The Philadelphia Experiment

The Philadelphia Experiment is the name given to a naval military experiment which was supposedly carried out at the Philadelphia Naval Shipyard in Philadelphia, Pennsylvania, USA, sometime around October 28, 1943. It is alleged that the U.S. Navy destroyer escort USS Eldridge was to be rendered invisible (or “cloaked”) to enemy devices. The experiment is also referred to as Project Rainbow.

The story is widely regarded as a hoax. The U.S. Navy maintains that no such experiment occurred, and details of the story contradict well-established facts about the Eldridge, as well as the known laws of physics. Nonetheless, the story has captured imaginations in conspiracy theory circles, and elements of the Philadelphia Experiment are featured in other government conspiracy theories.

Synopsis of the Experiment

Several different, at times conflicting, versions of the purported experiment have circulated over the years. The following synopsis serves to illustrate key story points common to the majority of accounts.

The experiment was conducted by a Dr. Franklin Reno (or Rinehart) as a military application of a Unified Field Theory. The theory, briefly, postulates the interrelated nature of the forces that comprise electromagnetic radiation and gravity. Through a special application of the theory, it was thought possible, with specialized equipment and sufficient energy, to bend light around an object in such a way as to render it essentially invisible to observers. The Navy considered this application of the theory to be of obvious military value (especially as the United States was engaged in World War II at the time) and both approved and sponsored the experiment. A navy destroyer escort, the USS Eldridge, was fitted with the required equipment at the naval yards in Philadelphia.

Testing began in summer 1943, and was successful to a limited degree. One test, on July 22, resulted in the Eldridge being rendered almost completely invisible, with some witnesses reporting a “greenish fog” in its place. However, crew members complained of severe nausea afterwards. At that point, the experiment was altered at the request of the Navy, with the new objective being invisible to radar only.

Equipment was not properly recalibrated to this end, but in spite of this, the experiment was performed again on October 28. This time, Eldridge not only became almost entirely invisible to the naked eye, but actually vanished from the area in a flash of blue light. Simultaneously, the US naval base at Norfolk, Virginia, just over 600 km (375 miles) away, reported sighting the Eldridge offshore for several minutes, whereupon the Eldridge vanished from their sight and reappeared in Philadelphia, at the site it had originally occupied in an apparent case of accidental teleportation.

The physiological effects on the crew were profound. Almost all of the crew were violently ill. Some suffered from mental illness as a result of their experience; behavior consistent with schizophrenia is described in other accounts. Still other members were physically unaccounted for or supposedly vanished, and five of the crew were allegedly fused to the metal bulkhead or deck of the ship. Still others were said to fade in and out of sight. Horrified by these results, Navy officials immediately cancelled the experiment. All of the surviving crew involved were discharged; in some accounts, brainwashing techniques were employed in an attempt to make the remaining crew members lose their memories concerning the details of their experience.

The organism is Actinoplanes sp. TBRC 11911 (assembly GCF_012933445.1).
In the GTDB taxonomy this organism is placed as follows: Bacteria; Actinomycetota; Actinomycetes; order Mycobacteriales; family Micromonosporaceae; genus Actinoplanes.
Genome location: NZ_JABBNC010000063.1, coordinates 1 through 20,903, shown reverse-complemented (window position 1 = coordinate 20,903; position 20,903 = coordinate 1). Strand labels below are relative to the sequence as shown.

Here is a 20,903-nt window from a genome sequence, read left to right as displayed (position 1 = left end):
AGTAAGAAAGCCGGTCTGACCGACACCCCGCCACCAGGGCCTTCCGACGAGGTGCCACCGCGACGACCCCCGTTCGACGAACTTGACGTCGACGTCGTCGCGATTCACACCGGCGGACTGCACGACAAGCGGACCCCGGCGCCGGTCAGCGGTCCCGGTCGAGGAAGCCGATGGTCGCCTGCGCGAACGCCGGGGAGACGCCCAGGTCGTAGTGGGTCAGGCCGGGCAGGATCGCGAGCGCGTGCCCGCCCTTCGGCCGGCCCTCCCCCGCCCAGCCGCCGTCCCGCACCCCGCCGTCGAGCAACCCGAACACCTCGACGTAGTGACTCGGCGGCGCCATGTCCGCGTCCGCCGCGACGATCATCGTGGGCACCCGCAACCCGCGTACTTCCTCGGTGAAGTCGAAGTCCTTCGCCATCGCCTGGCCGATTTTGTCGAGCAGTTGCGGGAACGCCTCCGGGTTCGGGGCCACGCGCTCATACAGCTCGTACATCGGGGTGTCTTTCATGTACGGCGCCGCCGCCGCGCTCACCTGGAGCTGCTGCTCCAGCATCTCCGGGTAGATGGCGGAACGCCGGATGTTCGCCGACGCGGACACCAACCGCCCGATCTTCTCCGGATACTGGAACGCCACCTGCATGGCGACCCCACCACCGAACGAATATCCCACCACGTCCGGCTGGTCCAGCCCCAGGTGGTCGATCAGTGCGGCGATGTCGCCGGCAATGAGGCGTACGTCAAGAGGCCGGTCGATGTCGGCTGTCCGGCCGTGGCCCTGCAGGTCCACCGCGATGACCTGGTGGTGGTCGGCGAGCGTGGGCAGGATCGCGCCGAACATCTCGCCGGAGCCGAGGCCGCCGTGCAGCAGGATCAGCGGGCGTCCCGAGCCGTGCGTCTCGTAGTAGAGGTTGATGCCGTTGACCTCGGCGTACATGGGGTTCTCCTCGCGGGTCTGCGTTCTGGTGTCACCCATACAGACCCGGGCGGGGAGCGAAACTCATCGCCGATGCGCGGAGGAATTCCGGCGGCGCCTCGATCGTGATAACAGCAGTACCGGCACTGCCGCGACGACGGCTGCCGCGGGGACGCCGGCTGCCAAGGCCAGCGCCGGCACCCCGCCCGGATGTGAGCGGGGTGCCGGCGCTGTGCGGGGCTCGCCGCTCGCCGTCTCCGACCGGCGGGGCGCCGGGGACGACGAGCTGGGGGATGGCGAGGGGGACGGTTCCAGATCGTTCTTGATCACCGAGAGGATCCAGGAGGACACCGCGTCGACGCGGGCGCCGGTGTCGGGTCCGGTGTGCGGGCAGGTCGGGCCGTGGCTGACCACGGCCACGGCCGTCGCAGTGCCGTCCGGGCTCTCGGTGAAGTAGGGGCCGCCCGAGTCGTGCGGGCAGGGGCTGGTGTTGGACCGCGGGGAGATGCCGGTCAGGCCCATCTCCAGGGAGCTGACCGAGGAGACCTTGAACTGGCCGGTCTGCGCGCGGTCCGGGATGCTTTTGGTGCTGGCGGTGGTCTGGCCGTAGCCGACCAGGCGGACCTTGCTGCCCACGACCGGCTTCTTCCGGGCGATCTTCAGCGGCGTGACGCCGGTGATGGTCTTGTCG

In 1955, Morris K. Jessup, an amateur astronomer and former graduate-level researcher, published The Case for the UFO, a book about unidentified flying objects which contained some theorizing about the means of propulsion that flying-saucer-style UFOs might use. Jessup speculated that anti-gravity and/or manipulation of electromagnetism may have been responsible for the observed flight behavior of UFOs. He lamented, both in the book and the publicity tour which followed, that space flight research was concentrated in the area of rocketry, and that little attention was paid to these other theoretical means of flight, which he felt would ultimately be more fruitful.

On January 13, 1955, Jessup received a letter from a man identifying himself as Carlos Allende. In the letter, Allende informed Jessup of the Philadelphia Experiment, alluding to poorly sourced contemporary newspaper articles as proof. Allende also said that he had witnessed the Eldridge disappear and reappear while serving aboard the SS Andrew Furuseth, a nearby merchant ship. Allende further named other crew with which he served aboard the Andrew Furuseth, and claimed to know of the fates of some of the crew members of the Eldridge after the experiment, including one whom he witnessed disappear during a chaotic fight in a bar. Jessup replied to Allende by postcard, asking for further evidence and corroboration for the story.

The reply came months later; however, this time the correspondent identified himself as Carl M Allen. Allen said that he could not provide the details for which Jessup was asking, but implied that he might be able to recall by means of hypnosis. Suspecting that Allende/Allen was a crank, Jessup decided to discontinue the correspondence.